LSU Professor Leads Citizen Scientists to Map COVID-19 Medical Trash around the World, One Neighborhood at a Time




Waste PPE in New York. Photo: LSU

Disposable glove photographed and geo-tagged in New York by a participant in LSU Professor Mark Benfield's project to map the quantities and types of personal protective equipment, or PPE, trash littering neighborhoods around the world.
Photo Credit: LSU.

BATON ROUGE – On LSU Professor Mark Benfield’s frequent walks around his neighborhood, one thing has become increasingly clear – the amount of disposable synthetic rubber gloves littering the street. While most people would probably just continue to walk on by, Benfield decided to launch a global research project to map the amount and types of this new class of trash. He calls it waste PPE, or personal protective equipment, which includes disposable masks, gloves and disinfecting wipes, used prevalently since the COVID-19 pandemic. So far, he’s received nearly 2,000 images of this type of trash from citizen scientists and colleagues participating in this project from their neighborhoods around the world.

“This project enables me to dovetail authorized exercise with data collection. I’m logging about 33 miles of walking a week while collecting useful data and complying with public health safety guidelines,” said Benfield, who is a professor in the LSU Department of Oceanography & Coastal Sciences in the College of the Coast & Environment.

Thirteen citizen scientists and scientist colleagues are helping Benfield collect data in their neighborhoods in New York City; Long Island; Providence, Rhode Island; Chicago; Tulsa; New Orleans; Seattle; San Diego; and Oahu in the U.S., as well as in Toronto; Hong Kong; Taipei; Shenzhen, China; and Canakkale, Turkey.

PPE trash photographed in Turkey. Photo: LSU

PPE trash by a drain documented in Turkey. Experts estimate that more than 9 million tons of plastic garbage ends up in the ocean each year.

Photo Credit: LSU.

The project’s data collection methodology is simple: use a fitness app to track your movements and take close-up geo-tagged images of each piece of PPE trash. So far, more than 1,400 images of this type of medical trash has been documented in New York City alone.

By surveying the same streets in a neighborhood repeatedly, Benfield can see if quantities of this type of litter are increasing or decreasing.

“Increases will allow us to estimate rates of accumulation. Decreases, particularly after rainfall events, may suggest losses to storm water systems and ultimately transport into rivers and the oceans,” he said.

Benfield’s research in recent years also has been mapping plastic trash in the environment. Specifically, he has been surveying and analyzing microplastics in the Mississippi River, the Gulf of Mexico and on barrier islands in Louisiana. His work using a drone to map plastic trash on barrier islands was recognized by the National Geographic Society last year when his team was selected as a finalist in the data visualization part of the Ocean Plastic Innovation Challenge.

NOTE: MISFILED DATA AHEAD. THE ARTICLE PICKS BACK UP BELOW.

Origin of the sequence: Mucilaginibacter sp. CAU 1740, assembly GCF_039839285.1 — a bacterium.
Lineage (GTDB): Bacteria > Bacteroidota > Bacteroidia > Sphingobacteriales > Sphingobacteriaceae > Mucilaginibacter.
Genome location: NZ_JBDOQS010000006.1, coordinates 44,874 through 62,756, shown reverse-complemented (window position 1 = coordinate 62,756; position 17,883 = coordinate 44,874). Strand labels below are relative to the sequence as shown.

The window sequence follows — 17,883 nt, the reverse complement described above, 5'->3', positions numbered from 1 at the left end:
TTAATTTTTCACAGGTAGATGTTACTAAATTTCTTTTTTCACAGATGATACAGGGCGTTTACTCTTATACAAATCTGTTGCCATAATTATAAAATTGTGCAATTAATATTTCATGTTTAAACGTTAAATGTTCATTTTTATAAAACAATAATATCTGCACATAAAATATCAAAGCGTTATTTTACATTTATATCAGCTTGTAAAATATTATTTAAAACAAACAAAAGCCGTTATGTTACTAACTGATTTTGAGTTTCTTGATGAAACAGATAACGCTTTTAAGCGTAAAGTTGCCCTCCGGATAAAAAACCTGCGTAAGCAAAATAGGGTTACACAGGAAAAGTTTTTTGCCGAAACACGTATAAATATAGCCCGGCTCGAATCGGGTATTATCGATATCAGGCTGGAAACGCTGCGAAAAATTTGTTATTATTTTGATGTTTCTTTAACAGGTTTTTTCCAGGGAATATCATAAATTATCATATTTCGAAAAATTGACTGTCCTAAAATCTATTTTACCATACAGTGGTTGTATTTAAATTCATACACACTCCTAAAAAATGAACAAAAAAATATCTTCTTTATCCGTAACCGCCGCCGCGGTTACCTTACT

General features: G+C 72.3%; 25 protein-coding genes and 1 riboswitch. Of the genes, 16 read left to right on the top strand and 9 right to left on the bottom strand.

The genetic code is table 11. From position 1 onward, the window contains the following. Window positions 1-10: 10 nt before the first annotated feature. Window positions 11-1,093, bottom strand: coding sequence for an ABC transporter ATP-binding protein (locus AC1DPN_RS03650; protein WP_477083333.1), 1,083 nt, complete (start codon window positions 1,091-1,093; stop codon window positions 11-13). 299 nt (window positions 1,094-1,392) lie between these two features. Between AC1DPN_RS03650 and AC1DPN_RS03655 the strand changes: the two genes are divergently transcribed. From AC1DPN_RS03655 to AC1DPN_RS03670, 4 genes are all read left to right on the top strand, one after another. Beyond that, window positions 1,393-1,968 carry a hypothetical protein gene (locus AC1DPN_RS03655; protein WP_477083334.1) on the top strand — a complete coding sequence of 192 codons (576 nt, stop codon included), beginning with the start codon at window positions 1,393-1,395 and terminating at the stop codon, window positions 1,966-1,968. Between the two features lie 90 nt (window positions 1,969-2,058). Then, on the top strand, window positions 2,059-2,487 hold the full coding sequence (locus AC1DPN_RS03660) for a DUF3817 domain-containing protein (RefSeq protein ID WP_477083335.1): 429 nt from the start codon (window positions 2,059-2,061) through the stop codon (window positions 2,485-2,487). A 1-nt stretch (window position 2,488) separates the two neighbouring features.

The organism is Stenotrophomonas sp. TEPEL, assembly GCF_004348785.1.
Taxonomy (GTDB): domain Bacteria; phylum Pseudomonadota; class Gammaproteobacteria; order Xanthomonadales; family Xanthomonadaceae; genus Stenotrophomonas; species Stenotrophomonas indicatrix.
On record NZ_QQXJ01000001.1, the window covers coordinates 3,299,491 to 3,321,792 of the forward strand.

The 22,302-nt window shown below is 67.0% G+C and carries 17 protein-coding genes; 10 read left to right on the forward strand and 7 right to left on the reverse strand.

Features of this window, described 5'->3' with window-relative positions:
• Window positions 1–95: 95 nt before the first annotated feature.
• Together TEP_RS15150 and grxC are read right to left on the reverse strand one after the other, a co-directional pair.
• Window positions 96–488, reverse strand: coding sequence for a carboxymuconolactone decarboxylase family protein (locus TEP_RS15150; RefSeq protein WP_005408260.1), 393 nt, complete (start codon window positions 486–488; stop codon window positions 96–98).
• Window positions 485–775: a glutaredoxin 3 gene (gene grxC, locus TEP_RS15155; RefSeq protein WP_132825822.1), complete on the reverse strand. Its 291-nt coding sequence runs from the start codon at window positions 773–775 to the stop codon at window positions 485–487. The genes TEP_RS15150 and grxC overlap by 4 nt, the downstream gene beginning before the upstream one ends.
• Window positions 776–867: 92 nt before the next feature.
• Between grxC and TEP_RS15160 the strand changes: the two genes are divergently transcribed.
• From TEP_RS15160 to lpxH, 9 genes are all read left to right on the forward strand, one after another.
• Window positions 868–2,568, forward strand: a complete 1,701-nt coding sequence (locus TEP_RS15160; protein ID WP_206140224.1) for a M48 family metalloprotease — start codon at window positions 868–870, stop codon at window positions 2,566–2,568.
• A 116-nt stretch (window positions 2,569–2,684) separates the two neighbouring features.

PPE waste documented in China. Photo: LSU

Disposable mask documented in China. In Shenzhen, China, PPE trash bins are common in public, which may be the reason why the quantities of PPE litter on the street seem less than in other countries.
Photo Credit: LSU.

“Most plastic garbage is destined for the oceans,” he said. “What’s most disturbing is that I’m already seeing waste PPE in our waste water canal here in Baton Rouge. In every city, we find them next to or near storm drains. They are one rainfall away from going to the sea.”

Experts estimate that more than 9 million tons of plastic garbage ends up in the ocean each year.

“If what we’re finding on the streets winds up in our water ways and then the ocean, we’re compounding an already frightening problem. If you think a sea turtle finds plastic shopping bags an attractive meal, wait until they find a plastic glove. I can’t imagine a more jellyfish-like piece of garbage,” he said.

The availability of waste bins in public can make a difference though. For example, in Shenzhen, China, the amount of PPE trash seems less, possibly because there are dedicated PPE disposal bins commonly found in public.

“Obviously people view these items as being contaminated with the virus. They don’t want them in their cars nor their pockets. In my neighborhood there are only two public trash cans, so rather than carry them around, I suspect people dump them,” Benfield said. “What has struck me is that I often find discarded items in surreptitious places. People seem to know that they shouldn’t throw them out into the environment, so they toss them in an area where they are not easily seen.”

So far, the quantities of medical trash found on the street is proportional to its availability in specific regions. For example, gloves and disinfecting wipes are more widely available than disposable masks in the U.S. and therefore comprise the majority of the medical litter documented through this project. However, disposable masks are more available, and prevalent as litter, in Turkey and China.

To help with this global effort and document the waste PPE in neighborhoods, email


Contact Alison Satake
LSU Media Relations